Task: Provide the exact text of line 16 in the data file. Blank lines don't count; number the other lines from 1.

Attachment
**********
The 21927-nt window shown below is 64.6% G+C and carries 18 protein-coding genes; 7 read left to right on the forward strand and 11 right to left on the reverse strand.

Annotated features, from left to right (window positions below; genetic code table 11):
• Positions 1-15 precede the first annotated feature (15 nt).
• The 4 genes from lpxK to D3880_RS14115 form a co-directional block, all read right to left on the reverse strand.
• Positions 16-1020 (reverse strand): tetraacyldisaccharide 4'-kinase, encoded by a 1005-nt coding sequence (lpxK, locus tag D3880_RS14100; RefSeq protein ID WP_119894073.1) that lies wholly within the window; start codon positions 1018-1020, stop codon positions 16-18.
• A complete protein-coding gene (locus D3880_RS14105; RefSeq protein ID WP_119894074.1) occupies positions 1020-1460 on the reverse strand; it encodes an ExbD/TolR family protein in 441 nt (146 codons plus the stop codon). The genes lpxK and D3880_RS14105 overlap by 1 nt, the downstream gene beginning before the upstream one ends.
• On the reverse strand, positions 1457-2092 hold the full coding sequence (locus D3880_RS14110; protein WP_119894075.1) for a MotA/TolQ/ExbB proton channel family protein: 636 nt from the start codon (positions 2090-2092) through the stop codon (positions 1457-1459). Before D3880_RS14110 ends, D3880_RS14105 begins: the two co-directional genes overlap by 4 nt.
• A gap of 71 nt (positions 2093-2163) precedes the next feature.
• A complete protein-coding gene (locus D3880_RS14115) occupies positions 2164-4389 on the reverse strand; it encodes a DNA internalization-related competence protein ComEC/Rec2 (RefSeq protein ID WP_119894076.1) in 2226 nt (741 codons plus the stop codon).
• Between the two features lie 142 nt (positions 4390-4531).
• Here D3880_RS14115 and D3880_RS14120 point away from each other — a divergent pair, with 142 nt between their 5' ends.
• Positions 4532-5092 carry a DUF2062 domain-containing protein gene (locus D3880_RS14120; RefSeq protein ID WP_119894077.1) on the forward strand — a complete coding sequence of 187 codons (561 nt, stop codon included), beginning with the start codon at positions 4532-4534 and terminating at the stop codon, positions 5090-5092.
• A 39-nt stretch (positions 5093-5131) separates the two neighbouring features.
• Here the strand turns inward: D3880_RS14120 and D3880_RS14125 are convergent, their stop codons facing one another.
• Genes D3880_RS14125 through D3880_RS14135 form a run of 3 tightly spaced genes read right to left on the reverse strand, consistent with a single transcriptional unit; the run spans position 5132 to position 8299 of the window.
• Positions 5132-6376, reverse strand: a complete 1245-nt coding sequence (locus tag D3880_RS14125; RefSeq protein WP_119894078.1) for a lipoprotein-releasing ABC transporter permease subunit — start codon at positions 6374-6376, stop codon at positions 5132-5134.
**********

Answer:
• Positions 5132-6376, reverse strand: a complete 1245-nt coding sequence (locus tag D3880_RS14125; RefSeq protein WP_119894078.1) for a lipoprotein-releasing ABC transporter permease subunit — start codon at positions 6374-6376, stop codon at positions 5132-5134.